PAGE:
“Out of the figure, 11 trainees died in the camps while another five died outside the camps. Of the deaths reported in the camps, seven were due to illnesses and four due to accidents,” was all that the prime minister could say.
On Feb 15, 2010, NS trainee, Mohd Zulhaili Noraihan, 18, died at the Kem Wawasan Ovai in Papar, Kota Kinabalu. The camp personnel were held responsible over the participant’s death, for their lackaidaisical attitude in providing medical aid.
In January last year, a Sikh NS trainee Basant Singh woke up horrified to see his long hair snipped while he was asleep at the training camp in Penang. No apology was tendered by the National Service and Training Department nor by Najib to the trainee, his family and the Sikh community over the incident which violated the Sikh religious rights.
Making matters worse was Najib’s domineering wife Rosmah Mansor who defended the NS programme. Why did she do that? Is the Najib family a “stakeholder” in the NS programme, that is, the “many parties involved”?
NS needs “re-evaluation”
The NS programme needs a “re-evaluation” and cannot continue under the present circumstances which has left both the parents and trainees worried.
The government’s arm-twisting manner in forcing youngsters to attend the NS training is clearly in the “best interest” of the “many parties involved”. Those who dodge training are liable to a fine of up to RM3,000 and or six months imprisonment. Exceptions are made strictly for those who have physical disabilities or serious medical ailments.
From the original two years to a year and finally reduced to six months, the NS programme was meant to forge camaraderie between the traineees and arrest racial polarisation that has pervaded schools, colleges and universities in Malaysia. Honestly, has the NS succeded in its objectives?
Instead, the lack of counsellors, imbalanced diet for the trainees, poor communication between the various secretariats and the absence of a code of conduct for camp commandants, directors, trainers, facilitators and supervisors have all contributed to NS being a flop.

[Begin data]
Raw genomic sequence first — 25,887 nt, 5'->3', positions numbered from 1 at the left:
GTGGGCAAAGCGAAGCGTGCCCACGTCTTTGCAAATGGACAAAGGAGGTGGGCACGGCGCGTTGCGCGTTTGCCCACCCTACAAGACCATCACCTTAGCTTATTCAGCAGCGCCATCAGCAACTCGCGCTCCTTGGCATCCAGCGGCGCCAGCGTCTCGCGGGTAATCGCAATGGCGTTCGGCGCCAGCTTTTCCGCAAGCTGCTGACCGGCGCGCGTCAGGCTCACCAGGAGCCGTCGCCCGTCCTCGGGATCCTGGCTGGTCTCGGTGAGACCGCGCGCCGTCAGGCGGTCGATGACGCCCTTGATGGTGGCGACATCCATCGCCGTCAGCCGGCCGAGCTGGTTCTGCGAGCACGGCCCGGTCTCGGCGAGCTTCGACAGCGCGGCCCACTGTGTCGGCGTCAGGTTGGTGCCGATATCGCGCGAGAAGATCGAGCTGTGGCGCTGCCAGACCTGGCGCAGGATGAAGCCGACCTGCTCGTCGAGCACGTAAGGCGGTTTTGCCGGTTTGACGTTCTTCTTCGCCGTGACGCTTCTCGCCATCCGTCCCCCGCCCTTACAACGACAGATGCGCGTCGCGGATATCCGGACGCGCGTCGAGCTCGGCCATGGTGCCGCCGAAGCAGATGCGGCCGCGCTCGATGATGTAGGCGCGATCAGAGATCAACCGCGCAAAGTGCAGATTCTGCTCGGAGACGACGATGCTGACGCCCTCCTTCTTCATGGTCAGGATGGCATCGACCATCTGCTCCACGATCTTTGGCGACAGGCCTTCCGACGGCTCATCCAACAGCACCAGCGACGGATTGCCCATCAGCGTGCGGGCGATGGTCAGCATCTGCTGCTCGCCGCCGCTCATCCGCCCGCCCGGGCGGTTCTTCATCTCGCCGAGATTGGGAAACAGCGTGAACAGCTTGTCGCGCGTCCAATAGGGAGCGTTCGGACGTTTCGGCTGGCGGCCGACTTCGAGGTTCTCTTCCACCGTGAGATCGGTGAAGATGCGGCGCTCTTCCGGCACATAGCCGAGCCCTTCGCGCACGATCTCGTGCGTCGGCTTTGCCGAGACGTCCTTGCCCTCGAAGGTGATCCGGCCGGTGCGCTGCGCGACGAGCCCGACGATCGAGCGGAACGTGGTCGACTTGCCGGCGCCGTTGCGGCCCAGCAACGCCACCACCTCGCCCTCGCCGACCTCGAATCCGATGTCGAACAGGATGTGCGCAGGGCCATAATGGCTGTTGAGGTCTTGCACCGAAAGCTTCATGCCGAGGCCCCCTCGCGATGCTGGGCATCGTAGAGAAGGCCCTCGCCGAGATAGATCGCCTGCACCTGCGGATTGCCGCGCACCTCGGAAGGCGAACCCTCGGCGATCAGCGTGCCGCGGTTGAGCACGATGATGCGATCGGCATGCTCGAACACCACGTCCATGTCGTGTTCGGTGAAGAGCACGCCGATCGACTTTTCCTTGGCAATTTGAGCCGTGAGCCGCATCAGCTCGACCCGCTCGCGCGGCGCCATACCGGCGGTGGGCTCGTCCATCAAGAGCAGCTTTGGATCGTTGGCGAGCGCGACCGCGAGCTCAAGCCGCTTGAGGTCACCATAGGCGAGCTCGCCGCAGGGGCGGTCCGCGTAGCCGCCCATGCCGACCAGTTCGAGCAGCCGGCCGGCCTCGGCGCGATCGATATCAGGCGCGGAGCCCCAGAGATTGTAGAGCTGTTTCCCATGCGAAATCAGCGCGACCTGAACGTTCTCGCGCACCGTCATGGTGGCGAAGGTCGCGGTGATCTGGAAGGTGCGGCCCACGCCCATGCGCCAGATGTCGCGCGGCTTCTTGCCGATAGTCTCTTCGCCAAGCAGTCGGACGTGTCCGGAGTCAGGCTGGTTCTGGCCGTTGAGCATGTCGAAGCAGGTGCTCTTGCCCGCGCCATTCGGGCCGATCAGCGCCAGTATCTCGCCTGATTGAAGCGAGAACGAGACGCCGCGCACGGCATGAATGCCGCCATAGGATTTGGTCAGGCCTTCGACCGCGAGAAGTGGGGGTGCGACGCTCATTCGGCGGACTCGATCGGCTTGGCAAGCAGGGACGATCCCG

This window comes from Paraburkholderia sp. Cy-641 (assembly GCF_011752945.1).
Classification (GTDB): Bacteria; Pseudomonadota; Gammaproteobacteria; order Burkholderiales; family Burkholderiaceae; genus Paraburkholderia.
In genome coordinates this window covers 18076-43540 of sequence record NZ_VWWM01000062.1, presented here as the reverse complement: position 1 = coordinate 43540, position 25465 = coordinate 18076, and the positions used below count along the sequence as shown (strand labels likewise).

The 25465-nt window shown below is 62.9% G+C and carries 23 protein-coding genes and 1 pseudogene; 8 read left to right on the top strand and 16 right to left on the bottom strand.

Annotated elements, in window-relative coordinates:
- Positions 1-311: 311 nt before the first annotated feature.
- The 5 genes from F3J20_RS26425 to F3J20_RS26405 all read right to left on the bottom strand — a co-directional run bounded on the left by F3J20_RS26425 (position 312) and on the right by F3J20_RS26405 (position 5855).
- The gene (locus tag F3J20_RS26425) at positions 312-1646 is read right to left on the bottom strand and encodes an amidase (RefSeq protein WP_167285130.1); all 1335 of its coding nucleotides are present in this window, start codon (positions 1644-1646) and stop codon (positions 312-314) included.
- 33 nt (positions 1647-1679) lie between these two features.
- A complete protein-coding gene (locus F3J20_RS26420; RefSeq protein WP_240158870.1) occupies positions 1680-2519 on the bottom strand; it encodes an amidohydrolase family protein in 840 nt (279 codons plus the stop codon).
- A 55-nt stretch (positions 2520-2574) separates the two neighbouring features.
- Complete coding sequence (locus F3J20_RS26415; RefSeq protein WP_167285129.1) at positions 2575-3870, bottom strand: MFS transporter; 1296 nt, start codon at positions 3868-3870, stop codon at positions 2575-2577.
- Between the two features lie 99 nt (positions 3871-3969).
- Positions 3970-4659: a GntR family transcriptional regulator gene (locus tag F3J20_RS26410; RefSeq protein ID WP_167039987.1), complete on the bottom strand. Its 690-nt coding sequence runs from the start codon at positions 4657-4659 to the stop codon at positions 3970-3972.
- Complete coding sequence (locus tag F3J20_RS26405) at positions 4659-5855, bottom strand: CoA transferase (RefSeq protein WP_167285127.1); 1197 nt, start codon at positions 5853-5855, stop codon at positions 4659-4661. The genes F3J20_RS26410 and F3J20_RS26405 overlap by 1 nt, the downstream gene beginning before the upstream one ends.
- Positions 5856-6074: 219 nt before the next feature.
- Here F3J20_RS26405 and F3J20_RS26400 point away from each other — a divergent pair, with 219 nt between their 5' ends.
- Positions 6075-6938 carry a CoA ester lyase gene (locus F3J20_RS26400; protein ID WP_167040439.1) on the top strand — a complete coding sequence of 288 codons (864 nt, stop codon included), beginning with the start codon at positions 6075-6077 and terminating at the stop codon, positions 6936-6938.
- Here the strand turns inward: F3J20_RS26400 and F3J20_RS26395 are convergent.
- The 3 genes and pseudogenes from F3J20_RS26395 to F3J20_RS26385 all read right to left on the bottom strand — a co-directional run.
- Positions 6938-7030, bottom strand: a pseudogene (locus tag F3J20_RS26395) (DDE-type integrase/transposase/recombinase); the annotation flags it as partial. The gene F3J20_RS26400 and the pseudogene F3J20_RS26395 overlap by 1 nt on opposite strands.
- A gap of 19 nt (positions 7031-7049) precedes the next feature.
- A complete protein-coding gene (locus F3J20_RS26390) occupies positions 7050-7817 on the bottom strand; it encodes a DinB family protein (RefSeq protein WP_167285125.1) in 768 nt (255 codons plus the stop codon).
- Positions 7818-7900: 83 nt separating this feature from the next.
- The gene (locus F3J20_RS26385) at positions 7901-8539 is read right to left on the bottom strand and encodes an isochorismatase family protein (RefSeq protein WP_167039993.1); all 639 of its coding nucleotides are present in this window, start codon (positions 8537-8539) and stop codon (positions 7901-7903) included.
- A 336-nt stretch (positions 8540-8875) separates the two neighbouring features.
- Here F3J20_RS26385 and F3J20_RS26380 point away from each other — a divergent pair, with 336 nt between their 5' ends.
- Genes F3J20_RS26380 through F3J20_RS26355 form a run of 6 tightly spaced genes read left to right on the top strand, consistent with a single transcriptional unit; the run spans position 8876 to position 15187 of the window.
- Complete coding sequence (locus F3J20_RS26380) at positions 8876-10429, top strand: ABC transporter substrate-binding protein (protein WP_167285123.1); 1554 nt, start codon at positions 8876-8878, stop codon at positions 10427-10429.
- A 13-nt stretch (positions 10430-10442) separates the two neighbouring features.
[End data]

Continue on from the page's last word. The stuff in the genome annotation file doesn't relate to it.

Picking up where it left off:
The National Service and Training Department which comes under the Defence Ministry has failed to solve the most basic of concern, that of hygiene at the training camps, resulting in cases of food poisoning being reported every year.
In January 2009, 155 national service trainees at the Teluk Rubish camp near Lumut suffered from food poisoning after a meal of chicken chop at the camp’s canteen.
In 2005, fears were raised in Parliament about trainees being trained to use firearms, namely the M-16 rifles. Najib had claimed then that it was merely a pilot project but a DAP member revealed that the Parliamentary Select Committee on Unity and National Service had not been informed of the project. The firearms module has since become an official module in the programme.
The trainees are also not required to seek qualified medical opinion when submitting a health status declaration. While they are required to undergo training at government hospitals, this however is not effectively reinforced.
However, these “deficiencies” in the programme make no difference to Najib, who, in trying to portray the NS as a success, had then said:
“I would like to inform the House that the programme has been well-received by the rakyat despite the cases of death. The confidence of the rakyat shows through the applications to voluntarily take part in the programme which has increased from 929 applicants (2007) to 1,137 ( 2008 ).”
Would Najib and Ahmad Zahidi, ike the rest of the parents, face sleepless nights if it was their child drafted to do NS, which ever since its formation has been nothing short of a nightmare?
Jeswan Kaur is a freelance writer and a FMT columnist.